Maybe not, but it may well be good

consideration

The Logical Problem

The promise might, of course, become a benefit or a detriment if it is enforceable.
But its being a benefit or detriment is a condition of its enforceability, and

therefore, one should be able to establish that it is a benefit or detriment,

independently of that.

Quid pro quo – Beaton v McDivitt – bargain theory – the way to go

(1987) 13 NSWLR 162 Court Appeal, Sup Ct NSW

McD believed his land was to be rezoned. He worked part of it and sought
someone to work the other as permaculture. B’s took the 4th block, built a house

farmed the land and assisted to create access road. After 7 years they had a

dispute and B’s were ordered off the land.

Historically, there is little difference between the common law consideration and

the Roman causa. But in the 19th C there was a shift from motive and reliance to

bargain. So in Thomas, (1842) we distinguish motive from consideration – which is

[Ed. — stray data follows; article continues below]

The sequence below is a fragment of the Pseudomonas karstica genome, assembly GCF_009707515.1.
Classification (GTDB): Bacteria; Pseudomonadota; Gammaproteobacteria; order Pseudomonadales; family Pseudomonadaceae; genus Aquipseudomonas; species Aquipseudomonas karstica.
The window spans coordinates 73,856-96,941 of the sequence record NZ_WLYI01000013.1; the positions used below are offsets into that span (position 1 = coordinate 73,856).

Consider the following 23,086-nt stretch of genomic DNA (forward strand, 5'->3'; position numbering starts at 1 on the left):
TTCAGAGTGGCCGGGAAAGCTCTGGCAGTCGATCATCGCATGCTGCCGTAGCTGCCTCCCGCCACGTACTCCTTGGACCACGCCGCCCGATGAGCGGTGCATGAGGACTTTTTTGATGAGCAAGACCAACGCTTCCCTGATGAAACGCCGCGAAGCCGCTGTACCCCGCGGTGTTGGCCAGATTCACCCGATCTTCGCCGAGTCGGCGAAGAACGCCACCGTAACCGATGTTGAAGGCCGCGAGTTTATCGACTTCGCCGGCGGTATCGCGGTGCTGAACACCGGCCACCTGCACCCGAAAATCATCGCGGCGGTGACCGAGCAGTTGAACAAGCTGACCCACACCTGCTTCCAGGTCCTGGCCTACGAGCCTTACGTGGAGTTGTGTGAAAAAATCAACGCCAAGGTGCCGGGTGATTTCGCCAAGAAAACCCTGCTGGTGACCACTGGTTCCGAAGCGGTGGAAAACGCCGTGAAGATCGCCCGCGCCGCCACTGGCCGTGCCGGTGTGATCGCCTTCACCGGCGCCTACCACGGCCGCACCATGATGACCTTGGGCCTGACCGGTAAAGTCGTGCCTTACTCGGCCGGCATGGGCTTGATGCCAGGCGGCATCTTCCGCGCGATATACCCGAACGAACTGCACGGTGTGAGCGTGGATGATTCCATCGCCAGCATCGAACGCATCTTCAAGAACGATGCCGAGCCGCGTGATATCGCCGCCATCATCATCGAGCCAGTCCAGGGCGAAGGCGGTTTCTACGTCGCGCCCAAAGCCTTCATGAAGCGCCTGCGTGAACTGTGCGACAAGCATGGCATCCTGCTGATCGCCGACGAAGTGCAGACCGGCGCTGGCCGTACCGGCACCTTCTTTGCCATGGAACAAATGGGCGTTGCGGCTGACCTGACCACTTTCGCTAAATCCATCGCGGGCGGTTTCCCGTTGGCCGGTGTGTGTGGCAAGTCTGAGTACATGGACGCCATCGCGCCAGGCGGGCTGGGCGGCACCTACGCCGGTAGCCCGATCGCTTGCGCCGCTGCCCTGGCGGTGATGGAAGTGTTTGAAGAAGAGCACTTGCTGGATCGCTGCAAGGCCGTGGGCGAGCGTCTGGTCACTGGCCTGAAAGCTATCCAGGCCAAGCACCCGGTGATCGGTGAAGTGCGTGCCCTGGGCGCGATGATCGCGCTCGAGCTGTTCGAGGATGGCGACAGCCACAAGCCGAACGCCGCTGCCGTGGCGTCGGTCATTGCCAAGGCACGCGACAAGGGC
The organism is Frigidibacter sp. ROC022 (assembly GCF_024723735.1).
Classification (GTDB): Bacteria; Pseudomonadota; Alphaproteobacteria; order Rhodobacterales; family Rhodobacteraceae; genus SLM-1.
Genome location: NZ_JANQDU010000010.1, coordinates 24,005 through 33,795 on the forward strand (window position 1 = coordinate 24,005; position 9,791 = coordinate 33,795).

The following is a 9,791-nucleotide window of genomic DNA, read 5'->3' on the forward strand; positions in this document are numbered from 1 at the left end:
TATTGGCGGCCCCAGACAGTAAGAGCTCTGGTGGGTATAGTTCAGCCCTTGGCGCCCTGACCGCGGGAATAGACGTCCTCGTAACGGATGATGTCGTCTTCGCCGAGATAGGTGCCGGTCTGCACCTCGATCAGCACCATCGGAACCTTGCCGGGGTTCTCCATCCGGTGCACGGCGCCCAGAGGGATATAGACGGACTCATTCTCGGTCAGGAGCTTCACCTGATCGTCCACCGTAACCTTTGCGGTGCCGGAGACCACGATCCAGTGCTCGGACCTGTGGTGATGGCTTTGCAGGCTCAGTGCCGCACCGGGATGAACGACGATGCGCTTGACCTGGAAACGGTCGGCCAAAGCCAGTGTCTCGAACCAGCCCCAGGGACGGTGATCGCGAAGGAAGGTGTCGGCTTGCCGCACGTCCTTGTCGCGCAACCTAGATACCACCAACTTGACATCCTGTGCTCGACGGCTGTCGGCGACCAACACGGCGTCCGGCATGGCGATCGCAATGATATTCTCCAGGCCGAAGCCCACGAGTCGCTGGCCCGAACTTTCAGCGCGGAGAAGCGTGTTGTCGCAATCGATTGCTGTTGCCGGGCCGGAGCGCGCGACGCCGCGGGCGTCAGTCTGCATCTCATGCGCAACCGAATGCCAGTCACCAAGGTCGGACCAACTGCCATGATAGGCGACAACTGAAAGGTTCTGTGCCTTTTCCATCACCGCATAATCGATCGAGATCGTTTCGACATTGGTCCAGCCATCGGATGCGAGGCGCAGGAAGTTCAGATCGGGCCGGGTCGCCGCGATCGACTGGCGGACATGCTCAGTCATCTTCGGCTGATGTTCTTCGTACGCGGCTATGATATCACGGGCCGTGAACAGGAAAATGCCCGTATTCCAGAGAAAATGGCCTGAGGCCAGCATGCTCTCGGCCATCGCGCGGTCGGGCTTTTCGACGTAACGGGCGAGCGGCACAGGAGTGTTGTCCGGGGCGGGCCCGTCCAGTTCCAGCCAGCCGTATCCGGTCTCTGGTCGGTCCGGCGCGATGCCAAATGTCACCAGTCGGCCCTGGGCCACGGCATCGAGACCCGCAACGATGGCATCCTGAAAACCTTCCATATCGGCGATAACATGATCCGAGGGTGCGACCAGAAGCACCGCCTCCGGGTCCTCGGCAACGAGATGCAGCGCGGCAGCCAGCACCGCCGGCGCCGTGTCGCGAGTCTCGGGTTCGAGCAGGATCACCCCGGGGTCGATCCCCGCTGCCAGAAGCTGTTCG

something of value moving from the plaintiff. Currie v Misa:

A valuable consideration, in the sense of the law, may consist either in some

right, interest, profit, or benefit accruing to one party, or some forbearance,

detriment, loss or responsibility given suffered or undertaken by the other.

This is the bargain view, supported by O.W. Holmes and approved in R v Clarke

(1927). The ratio of Woollen Mills accepts the basic elements of the bargain
theory, and rejects the reliance based view. None of the cases referred to by the

judge can be seen as contract unless there is a quid pro quo.

McD’s promise was an offer the consideration for which was the act of the
plaintiff in coming and working the block. Once he went on to the land to work it,

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it was not open to McD to withdraw the offer.

Australian Woollen Mills v The Commonwealth (1954) 92 CLR 424 High